Sandra:  In your article on memes ("Cultural Ideas and Change"), you explained how cultural ideas are passed almost as an infection. That was 2006, when you had been unschooling for seven years. Eight years later, have you seen changes in what others think of children, or learning, or of unschooling itself?
Deb:   Eight years it too short a time, darn it. Nineteen more countries have abolished corporal punishment in the home since 2006. I don’t know whether those laws are enforced, but it gives me hope! Things are generally better for children whenever things are better for adults. It’s easier to be more considerate and generous when you have all you need yourself. So I think the long term trend in any stable democracy will be improved conditions for children.

There is a lot of new information about the minds of babies, and about how babies and toddlers learn, but that information is slow to translate into wide acceptance. There was that great experiment a couple years ago by One Laptop Per Child. They left tablets in two villages in Ethiopia, just dropped them off, no help or instructions, and the kids figured out how to use them and were learning all kinds of new things. Still, some experts are afraid of “screens,” and lots of educators don’t want to admit kids can learn as much (or more!) playing with a tablet as they can in a classroom. It will be a long time.

Unschooling is in the news more, but I think that increases confusion for many people. One thing that will make a difference to broader acceptance of unschooling is the families. As more people have positive experience with kids who didn’t go to school, and with smart and responsible unschooling parents, it will seem less crazy. Another is research. As the science comes in increasingly in support of play as learning for young children, and meaningful self-selected work and experience for older kids, more parents will choose natural learning over school's outdated drudgery. Gradually, gradually.

Sandra:  Someone wrote of you recently, "Your writings make me laugh and think in a serious way at the same time. Not many can do that." I've collected your writing for years, and one of my favorite things is a list of crimes that can't be blamed on TV or video games. It's not that the facts were amusing, but the comparison to present panic and blame that made it so striking.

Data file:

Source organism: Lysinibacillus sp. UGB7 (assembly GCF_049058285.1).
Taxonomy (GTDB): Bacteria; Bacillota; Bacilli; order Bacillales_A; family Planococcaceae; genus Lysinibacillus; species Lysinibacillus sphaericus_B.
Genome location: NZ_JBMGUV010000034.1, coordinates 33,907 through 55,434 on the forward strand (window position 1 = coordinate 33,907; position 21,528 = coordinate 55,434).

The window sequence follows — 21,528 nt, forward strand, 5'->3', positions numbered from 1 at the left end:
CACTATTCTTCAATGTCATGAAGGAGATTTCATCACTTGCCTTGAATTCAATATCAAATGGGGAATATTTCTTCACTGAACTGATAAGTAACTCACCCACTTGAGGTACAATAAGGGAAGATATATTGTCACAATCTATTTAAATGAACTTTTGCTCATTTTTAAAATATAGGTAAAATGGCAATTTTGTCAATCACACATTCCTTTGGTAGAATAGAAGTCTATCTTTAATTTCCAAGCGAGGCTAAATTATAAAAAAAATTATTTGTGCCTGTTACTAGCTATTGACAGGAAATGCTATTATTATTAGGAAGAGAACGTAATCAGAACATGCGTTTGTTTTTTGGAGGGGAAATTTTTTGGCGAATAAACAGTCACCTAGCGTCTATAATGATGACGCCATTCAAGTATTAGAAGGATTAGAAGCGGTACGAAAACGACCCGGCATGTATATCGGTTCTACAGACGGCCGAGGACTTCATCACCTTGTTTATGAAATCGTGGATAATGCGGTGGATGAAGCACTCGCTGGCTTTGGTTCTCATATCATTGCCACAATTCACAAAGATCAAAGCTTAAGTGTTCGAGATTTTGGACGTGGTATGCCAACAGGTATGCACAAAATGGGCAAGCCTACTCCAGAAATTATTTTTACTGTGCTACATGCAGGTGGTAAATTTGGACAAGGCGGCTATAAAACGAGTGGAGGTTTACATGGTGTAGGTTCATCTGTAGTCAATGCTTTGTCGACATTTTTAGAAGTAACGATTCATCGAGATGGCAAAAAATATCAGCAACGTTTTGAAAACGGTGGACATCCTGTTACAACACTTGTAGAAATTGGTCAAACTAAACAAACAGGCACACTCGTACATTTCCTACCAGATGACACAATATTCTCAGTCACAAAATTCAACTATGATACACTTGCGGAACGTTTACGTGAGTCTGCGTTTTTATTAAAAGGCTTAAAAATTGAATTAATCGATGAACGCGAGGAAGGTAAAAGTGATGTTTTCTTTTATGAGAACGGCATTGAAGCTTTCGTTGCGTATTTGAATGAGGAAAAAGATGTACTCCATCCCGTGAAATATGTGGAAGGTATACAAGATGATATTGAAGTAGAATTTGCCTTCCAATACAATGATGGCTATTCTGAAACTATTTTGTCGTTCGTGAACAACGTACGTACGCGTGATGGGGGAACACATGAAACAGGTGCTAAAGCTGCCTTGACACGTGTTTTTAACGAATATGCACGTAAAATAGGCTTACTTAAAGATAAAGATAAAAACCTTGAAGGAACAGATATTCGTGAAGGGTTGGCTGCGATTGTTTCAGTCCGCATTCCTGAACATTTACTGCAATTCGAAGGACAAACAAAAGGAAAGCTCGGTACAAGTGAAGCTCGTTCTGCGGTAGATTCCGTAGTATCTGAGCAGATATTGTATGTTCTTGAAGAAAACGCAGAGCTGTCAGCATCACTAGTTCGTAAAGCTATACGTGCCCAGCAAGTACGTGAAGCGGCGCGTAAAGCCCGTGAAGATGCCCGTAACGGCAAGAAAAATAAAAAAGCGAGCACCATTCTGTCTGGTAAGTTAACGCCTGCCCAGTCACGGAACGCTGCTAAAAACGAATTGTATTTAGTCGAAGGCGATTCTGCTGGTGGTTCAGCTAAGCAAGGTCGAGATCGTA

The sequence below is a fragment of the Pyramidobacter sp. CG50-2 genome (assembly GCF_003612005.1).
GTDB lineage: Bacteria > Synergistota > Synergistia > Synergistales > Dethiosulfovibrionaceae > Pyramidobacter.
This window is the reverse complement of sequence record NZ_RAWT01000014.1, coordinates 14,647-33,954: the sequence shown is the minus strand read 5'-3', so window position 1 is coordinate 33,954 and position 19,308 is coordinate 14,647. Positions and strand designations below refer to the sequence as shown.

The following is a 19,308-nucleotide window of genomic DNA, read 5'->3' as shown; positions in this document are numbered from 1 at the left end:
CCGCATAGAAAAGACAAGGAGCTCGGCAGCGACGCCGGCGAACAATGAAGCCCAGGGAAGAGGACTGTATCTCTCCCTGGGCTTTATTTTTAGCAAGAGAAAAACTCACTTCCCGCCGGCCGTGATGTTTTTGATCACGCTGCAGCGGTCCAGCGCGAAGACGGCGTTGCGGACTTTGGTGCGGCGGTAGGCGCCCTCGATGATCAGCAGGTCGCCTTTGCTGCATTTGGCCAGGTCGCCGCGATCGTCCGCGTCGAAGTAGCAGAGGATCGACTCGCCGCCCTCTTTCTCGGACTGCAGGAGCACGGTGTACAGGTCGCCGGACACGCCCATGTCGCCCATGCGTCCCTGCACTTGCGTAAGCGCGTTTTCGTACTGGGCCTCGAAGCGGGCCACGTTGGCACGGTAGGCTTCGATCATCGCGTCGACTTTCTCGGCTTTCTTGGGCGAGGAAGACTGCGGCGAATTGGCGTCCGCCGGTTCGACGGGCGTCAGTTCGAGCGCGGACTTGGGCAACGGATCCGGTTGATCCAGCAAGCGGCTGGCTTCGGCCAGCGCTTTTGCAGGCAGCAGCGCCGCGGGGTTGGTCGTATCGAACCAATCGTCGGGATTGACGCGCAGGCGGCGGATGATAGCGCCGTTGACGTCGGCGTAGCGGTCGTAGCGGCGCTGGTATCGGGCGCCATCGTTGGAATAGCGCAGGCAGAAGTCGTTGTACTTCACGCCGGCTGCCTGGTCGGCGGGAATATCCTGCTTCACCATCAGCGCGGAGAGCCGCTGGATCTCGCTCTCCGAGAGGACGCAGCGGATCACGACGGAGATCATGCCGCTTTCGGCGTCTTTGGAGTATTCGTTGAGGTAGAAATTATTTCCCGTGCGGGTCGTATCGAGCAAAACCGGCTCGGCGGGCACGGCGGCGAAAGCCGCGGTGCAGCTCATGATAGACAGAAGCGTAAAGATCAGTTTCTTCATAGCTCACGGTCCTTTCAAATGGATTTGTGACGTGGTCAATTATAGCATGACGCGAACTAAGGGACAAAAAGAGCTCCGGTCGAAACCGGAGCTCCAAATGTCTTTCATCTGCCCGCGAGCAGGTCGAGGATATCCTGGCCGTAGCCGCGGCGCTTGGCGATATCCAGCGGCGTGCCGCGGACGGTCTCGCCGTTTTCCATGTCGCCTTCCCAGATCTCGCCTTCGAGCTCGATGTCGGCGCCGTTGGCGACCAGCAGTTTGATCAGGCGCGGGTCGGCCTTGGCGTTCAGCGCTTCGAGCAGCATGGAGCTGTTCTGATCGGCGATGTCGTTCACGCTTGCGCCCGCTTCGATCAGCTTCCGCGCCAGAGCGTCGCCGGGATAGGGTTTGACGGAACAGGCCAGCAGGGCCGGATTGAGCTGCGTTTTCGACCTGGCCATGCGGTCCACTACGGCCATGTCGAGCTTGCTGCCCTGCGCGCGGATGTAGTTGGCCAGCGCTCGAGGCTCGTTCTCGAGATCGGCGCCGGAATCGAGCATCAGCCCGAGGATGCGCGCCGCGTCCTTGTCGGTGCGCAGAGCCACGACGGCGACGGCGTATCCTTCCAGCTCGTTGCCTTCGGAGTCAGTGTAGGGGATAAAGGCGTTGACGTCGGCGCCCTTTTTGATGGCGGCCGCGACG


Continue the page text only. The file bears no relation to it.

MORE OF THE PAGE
Deb:   Humans are superstitious, and well being and flourishing can seem random and mysterious. Having something to blame and avoid probably feels comforting. But calm rationality is better for learning than panic and blame.
Sandra:  I like it when you poke illogic in the eye a bit.
Deb:   I like to poke stuff. I’m not immune to illogic, so I’ve learned to question my thinking and suspect my motives.
Sandra:  If I could describe all your writing in just a few words, it might be "Peace, humor and scary monsters." Dylan's life has involved a lot of Godzilla and that ilk. Scooby Doo and Godzilla.
Deb:  Yes, a lot of Godzilla, beginning when he was very little. And then any movie with a monster, or any book about monsters. And then all kinds of horror and science fiction. Godzilla was the gateway monster, though, and it started with a movie marathon on television. I couldn’t have guessed then, when he was three years old, that he would find a lifetime of happiness in horror! And I didn’t know then that his love of monster movies would lead to learning to read and write, finding authors, making connections to other cultures, (and more movies and authors) and connections to music, theater, poetry, folklore, art, history... It turned out to be this rich and wonderful experience he might have missed, and I might never have understood if I’d said no to TV, or to Godzilla, King of the Monsters.
Before Dylan was reading or writing really well, he’d meticulously copy the titles and dates of movies he wanted, and request them from interlibrary loan. All that writing, and all the time spent watching movies with subtitles helped him read and write better. I remember the feeling of joy and wonder, mixed with some sadness and loss when he didn’t need me to read movie subtitles to him anymore. I learned so much about learning.